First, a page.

I don’t see a conflict of theological, philosophical or scientific modes of thinking, even though the semantics, iconography or structure of the narratives have variation. In my mind, they are all human endeavors to describe a similar phenomenon, even though they may appear distinct culturally, historically, politically or academically. The important thing to understand is that all these perspectives have a purpose and a value, and that when we become too identified with one we can become blind to others. I imagine God can comprehend and appreciate ALL the perspectives of ALL entities throughout the entire cosmos throughout ALL time. And so when we try to understand the perspectives of other people, cultures, historical traditions, political ideologies or academic disciplines, I reckon we might just become a bit more like Him.

  4. This is the way I get through the present awful cruelty…to know that love is stronger and the Creator’s evolutionary plan will not fail. Thank though Ilia

  5. Thanks for your insight into Science and Religion. Christianity without Science will only see our neighbour as human. This failure to recognize the evolution of humans from other Life forms stunts our understanding of the interdependents of all living things. If it is the Truth that according to Jesus God is Life it provides us with a childlike knowledge that sets us free. There is in my view, guided by the Holy Spirit only one Universal Truth. Life exists. And all living things know this Truth. Life remains with all living things until death. The love of Life is therefore the highest form of Love. The Way to respond to this Good News, with the help of science is to love,,, care and nurture all of Lifes beings, as best we can. We have the resources and capability to provide all living beings who need our help, with their basic needs. This will bring love and joy and a fuller Life to all of us. Deacon’82 Environment and Global Justice.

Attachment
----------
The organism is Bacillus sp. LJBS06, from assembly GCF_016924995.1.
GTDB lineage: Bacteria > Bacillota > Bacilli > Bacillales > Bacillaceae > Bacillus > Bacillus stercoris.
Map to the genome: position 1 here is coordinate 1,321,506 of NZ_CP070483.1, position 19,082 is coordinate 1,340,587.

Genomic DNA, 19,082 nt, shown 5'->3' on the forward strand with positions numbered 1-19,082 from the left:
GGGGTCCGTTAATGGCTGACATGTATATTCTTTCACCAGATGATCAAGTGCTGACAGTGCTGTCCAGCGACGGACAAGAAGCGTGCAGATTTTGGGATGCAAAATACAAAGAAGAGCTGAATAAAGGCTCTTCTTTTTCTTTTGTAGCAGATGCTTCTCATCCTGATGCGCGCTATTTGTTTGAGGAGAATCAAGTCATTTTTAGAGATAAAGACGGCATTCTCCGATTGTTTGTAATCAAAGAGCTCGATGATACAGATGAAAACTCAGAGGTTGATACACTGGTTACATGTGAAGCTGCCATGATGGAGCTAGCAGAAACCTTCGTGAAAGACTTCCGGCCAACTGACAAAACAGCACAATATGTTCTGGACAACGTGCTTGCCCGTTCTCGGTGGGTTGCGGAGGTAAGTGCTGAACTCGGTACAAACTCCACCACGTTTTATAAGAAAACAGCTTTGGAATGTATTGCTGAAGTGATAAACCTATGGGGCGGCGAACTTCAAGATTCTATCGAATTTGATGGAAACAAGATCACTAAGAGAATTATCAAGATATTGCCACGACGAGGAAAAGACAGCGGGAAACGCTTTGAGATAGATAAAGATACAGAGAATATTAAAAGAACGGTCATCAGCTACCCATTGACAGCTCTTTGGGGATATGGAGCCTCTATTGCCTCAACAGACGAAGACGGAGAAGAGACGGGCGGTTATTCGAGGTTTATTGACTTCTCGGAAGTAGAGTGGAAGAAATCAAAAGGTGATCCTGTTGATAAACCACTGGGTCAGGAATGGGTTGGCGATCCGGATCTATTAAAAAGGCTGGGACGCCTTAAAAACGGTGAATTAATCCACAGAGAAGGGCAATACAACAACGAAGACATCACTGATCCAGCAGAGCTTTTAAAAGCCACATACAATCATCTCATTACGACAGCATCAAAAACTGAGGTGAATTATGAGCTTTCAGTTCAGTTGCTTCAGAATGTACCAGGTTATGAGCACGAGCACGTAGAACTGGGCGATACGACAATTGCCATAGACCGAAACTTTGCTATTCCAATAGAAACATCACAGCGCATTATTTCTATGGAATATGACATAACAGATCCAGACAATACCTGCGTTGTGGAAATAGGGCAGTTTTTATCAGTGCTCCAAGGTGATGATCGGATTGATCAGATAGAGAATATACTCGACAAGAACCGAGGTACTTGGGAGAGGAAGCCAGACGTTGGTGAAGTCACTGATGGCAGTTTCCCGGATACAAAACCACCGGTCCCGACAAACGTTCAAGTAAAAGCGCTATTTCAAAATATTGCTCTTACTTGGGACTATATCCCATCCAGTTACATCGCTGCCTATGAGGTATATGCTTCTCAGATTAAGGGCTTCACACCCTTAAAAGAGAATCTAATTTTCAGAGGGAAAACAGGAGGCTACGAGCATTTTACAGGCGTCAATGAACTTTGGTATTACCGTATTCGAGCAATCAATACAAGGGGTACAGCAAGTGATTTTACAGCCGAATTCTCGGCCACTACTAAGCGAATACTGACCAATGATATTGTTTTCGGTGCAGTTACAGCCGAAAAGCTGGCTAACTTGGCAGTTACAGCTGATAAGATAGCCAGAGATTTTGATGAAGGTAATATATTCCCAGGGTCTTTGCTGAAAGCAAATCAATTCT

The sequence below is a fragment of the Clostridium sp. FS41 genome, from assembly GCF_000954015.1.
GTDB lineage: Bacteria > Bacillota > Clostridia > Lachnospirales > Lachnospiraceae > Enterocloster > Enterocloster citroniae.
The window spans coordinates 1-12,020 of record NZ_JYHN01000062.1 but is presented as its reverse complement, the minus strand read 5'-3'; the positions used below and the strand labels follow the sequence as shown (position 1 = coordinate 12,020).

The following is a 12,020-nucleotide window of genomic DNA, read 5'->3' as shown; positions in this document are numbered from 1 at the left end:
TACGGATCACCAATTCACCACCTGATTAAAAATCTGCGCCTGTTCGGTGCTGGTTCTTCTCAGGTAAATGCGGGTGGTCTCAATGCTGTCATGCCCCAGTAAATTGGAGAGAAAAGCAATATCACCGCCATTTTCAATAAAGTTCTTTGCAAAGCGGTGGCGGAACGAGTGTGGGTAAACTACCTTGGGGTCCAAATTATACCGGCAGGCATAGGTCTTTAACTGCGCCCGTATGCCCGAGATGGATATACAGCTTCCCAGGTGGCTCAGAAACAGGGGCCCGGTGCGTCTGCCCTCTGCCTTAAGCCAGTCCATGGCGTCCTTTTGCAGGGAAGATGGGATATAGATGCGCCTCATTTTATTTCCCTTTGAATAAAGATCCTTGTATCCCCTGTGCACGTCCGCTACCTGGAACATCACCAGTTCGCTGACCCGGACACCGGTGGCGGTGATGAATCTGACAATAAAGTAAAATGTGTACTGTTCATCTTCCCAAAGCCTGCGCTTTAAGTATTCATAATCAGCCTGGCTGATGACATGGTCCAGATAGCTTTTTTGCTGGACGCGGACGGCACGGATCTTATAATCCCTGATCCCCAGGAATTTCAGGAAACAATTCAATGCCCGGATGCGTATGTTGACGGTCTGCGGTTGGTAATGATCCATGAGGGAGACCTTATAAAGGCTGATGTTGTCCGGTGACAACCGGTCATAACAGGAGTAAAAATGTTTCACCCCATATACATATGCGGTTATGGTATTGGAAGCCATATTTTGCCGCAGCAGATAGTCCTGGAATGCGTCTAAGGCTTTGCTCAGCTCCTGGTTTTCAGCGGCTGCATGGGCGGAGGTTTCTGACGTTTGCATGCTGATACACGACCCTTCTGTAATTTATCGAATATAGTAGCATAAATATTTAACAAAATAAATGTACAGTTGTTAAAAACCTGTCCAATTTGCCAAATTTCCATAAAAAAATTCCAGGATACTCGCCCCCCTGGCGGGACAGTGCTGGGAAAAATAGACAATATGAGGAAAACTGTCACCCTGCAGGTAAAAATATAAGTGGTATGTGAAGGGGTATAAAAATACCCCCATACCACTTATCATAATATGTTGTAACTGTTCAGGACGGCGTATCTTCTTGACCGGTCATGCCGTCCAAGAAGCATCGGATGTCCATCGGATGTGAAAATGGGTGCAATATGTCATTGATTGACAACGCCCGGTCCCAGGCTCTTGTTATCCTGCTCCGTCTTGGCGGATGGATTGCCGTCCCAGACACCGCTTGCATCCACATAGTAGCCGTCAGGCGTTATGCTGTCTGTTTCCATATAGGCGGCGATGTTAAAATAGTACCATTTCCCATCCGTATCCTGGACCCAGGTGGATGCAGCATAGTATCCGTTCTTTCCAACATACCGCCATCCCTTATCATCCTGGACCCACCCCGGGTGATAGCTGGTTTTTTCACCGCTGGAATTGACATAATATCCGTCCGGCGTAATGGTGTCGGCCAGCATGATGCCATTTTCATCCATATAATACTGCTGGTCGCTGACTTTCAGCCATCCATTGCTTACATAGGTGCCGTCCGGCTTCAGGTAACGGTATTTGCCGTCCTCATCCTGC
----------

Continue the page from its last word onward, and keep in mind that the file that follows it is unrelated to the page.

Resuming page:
6. Thank you for this reflections Ilia. For a long time now I have come to see that the separation of Religion/Spirituality and Science is what I call the “Mother of All Divorce.” It is at the heart of all separation. I think this is essentially what Jesus was talking about when he, in responding to the question of divorce, said that Moses allowed for it because of the hardness of heart. (our ignorance) But he said, “from the beginning it was not so.” Spirit had always been “married” to matter and no one can separate what God has joined. If we could really see the deep significance of this then we would understand that what we are witnessing “out there” in the world today is really a mirror of the inner life of the human soul. The extremes of weather reflect the extreme divisions in the human family, the “raging fires” of hatred, the flood gates of spilling grief and tears. Yes, the “climate” has changed. We are more polarized than every and it is manifest in every aspect of life. The further we have gotten away from our essential nature to love one another, our DNA, the more violent we have become. Whatever it is that will bring us back into harmony, coherence, and balance must begin in a return to the womb as Jesus told Nicodemus, to the primordial Silence where everything belongs and we are all One. Out of that Silence we may then speak new words that will heal.